The Opes Prime story just gets messier. Today’s Australian Financial Review reports that the administrator of Opes Prime, Ferrier Hodgson, is investigating whether Merrill Lynch should be stripped of its status as a secured creditor of the failed broker.
The investigation comes amid claims that Merrill Lynch failed to register a $2 billion charge over the stockbroker’s assets. According to the report, Merrill Lynch took a charge over Opes Prime in March, giving it first rights for up to $2 billion of Opes Prime’s assets. But the charge may be declared void because it was not registered until 28 March, the day after the receivers were appointed.
Merrill Lynch seized and sold $603 million of shares formerly owned by Opes Prime to recover a $500 million loan it made to the broker. ANZ is in the process of selling another parcel of shares to recover around $650 million.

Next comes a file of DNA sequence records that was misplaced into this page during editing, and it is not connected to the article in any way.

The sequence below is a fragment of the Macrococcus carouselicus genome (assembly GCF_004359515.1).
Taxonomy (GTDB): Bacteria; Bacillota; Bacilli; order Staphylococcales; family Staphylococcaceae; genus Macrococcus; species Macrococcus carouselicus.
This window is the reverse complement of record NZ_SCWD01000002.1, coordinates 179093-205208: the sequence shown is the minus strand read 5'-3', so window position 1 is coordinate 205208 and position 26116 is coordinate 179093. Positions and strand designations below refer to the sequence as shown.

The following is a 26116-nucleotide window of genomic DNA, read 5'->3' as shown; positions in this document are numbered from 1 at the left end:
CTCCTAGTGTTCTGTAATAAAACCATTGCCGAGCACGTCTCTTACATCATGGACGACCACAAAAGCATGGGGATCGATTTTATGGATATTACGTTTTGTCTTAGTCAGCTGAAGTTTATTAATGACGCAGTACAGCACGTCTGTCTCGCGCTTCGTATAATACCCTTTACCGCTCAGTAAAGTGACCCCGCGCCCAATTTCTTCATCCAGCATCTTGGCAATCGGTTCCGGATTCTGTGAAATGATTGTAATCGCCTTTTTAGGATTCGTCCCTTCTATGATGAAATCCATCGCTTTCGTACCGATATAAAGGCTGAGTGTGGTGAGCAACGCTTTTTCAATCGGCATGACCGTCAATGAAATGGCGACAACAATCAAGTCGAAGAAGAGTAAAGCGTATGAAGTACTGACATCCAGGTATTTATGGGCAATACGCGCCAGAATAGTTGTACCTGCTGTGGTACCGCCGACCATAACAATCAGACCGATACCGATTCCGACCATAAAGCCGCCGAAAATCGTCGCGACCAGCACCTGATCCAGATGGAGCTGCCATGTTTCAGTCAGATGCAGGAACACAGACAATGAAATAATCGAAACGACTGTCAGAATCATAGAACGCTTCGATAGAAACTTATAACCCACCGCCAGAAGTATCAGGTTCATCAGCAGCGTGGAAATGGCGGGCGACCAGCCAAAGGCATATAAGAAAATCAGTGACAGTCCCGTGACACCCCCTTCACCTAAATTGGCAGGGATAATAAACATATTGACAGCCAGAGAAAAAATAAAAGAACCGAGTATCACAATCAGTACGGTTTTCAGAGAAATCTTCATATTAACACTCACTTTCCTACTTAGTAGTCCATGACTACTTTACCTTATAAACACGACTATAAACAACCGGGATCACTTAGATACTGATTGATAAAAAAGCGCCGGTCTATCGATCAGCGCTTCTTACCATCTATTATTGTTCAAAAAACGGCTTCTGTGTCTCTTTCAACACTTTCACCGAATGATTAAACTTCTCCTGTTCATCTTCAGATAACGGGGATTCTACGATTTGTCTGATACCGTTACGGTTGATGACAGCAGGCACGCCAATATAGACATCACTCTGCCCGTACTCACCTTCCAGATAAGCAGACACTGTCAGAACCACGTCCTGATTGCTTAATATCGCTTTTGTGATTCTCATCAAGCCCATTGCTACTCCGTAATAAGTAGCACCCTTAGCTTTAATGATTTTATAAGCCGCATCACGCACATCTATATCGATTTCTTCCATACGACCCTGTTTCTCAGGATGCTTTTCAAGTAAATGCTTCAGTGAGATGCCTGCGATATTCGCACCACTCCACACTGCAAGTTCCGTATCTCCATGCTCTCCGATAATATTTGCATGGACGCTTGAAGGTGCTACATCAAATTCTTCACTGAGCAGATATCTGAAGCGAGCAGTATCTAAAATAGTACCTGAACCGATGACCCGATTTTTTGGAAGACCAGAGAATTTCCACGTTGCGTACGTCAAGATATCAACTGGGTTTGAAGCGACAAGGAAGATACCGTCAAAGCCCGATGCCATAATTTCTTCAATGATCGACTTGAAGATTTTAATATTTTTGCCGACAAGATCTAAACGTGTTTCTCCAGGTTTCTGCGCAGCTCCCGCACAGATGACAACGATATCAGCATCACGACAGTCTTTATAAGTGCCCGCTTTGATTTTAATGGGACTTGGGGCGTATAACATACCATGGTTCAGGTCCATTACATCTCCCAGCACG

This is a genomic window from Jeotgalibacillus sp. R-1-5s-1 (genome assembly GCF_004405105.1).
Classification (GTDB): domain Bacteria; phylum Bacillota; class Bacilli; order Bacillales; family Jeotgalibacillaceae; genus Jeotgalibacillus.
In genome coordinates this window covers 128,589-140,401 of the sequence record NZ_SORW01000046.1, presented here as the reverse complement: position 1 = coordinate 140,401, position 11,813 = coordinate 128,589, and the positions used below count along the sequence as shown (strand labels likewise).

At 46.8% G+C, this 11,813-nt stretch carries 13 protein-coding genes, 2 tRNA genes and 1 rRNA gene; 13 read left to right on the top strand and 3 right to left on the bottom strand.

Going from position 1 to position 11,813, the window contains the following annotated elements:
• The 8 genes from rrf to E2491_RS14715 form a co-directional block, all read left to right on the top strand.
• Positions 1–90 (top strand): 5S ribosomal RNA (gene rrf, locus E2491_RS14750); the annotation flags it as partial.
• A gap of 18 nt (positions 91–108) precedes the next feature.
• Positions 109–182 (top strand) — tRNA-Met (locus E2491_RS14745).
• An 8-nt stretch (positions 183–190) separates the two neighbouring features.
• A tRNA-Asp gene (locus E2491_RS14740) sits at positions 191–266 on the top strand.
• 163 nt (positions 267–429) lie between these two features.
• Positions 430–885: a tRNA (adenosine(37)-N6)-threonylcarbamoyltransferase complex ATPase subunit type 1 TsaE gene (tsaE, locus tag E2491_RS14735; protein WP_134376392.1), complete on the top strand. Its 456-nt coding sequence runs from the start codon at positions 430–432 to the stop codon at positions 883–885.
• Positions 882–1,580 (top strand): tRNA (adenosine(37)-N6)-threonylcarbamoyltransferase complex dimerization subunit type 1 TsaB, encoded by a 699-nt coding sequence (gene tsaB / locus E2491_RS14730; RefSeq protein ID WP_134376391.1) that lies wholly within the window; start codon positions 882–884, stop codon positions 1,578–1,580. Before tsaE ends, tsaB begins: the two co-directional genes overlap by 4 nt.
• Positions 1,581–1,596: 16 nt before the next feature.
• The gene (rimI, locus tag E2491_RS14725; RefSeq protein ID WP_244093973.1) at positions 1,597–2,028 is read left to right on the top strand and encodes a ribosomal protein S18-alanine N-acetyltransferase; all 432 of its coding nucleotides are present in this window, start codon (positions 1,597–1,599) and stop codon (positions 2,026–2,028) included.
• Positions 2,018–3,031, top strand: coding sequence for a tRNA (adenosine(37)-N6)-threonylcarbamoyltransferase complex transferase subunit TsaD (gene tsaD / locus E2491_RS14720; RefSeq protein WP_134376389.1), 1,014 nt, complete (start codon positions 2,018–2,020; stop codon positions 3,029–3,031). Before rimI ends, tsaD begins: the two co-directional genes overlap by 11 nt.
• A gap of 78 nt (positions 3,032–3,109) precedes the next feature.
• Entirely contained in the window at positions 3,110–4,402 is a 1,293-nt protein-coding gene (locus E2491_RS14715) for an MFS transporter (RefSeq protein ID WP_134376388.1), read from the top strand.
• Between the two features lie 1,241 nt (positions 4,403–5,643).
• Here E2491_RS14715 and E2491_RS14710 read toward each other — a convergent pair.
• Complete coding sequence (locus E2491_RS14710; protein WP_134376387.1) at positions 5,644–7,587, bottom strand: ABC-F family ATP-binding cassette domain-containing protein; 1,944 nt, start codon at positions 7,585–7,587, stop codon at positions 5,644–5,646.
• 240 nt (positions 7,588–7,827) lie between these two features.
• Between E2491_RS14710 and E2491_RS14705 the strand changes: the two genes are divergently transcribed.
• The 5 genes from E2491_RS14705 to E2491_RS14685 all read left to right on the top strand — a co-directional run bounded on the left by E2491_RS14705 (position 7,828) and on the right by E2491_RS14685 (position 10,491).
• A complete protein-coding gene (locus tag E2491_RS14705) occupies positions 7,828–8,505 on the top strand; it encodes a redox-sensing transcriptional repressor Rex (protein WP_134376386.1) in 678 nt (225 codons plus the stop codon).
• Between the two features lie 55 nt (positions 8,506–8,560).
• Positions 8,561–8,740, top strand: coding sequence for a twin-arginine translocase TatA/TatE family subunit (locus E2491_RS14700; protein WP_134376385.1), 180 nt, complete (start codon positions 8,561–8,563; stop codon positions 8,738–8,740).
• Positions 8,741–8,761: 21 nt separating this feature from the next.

Because Merrill Lynch’s charge was made at the same time Opes Prime was declared insolvent, the shares seized by Merrill could be categorised as an “unfair preference payment”. Such payments are not allowed under insolvency laws, which seek to keep all creditors on a level playing field.
The Merrill Lynch investigation comes as the Federal Court in Melbourne hears a landmark test case between Beaconwood Securities and ANZ Banking Group. The case, before Justice Ray Finkelstein, will test whether shares used by Opes Prime clients as security for margin loans were effectively transferred to Opes financiers, including Merrill Lynch and ANZ.